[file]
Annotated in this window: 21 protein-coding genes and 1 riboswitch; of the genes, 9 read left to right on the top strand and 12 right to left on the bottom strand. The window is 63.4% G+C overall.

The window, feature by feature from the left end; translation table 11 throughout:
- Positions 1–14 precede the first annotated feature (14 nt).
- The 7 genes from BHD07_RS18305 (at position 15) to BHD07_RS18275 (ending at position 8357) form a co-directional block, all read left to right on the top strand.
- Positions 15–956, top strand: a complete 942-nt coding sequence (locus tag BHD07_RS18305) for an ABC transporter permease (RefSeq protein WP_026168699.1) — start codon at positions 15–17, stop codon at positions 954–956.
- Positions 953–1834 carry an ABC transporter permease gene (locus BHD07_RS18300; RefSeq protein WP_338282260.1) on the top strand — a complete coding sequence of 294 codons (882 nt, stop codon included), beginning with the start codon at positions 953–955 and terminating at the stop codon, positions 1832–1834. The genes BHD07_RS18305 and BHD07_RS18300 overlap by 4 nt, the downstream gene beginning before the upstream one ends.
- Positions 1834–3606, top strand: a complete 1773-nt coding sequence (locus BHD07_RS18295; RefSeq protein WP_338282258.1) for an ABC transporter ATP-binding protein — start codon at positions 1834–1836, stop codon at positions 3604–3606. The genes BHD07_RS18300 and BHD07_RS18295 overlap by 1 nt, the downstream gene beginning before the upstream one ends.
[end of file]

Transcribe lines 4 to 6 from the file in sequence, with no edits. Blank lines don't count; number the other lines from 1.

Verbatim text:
- The 7 genes from BHD07_RS18305 (at position 15) to BHD07_RS18275 (ending at position 8357) form a co-directional block, all read left to right on the top strand.
- Positions 15–956, top strand: a complete 942-nt coding sequence (locus tag BHD07_RS18305) for an ABC transporter permease (RefSeq protein WP_026168699.1) — start codon at positions 15–17, stop codon at positions 954–956.
- Positions 953–1834 carry an ABC transporter permease gene (locus BHD07_RS18300; RefSeq protein WP_338282260.1) on the top strand — a complete coding sequence of 294 codons (882 nt, stop codon included), beginning with the start codon at positions 953–955 and terminating at the stop codon, positions 1832–1834. The genes BHD07_RS18305 and BHD07_RS18300 overlap by 4 nt, the downstream gene beginning before the upstream one ends.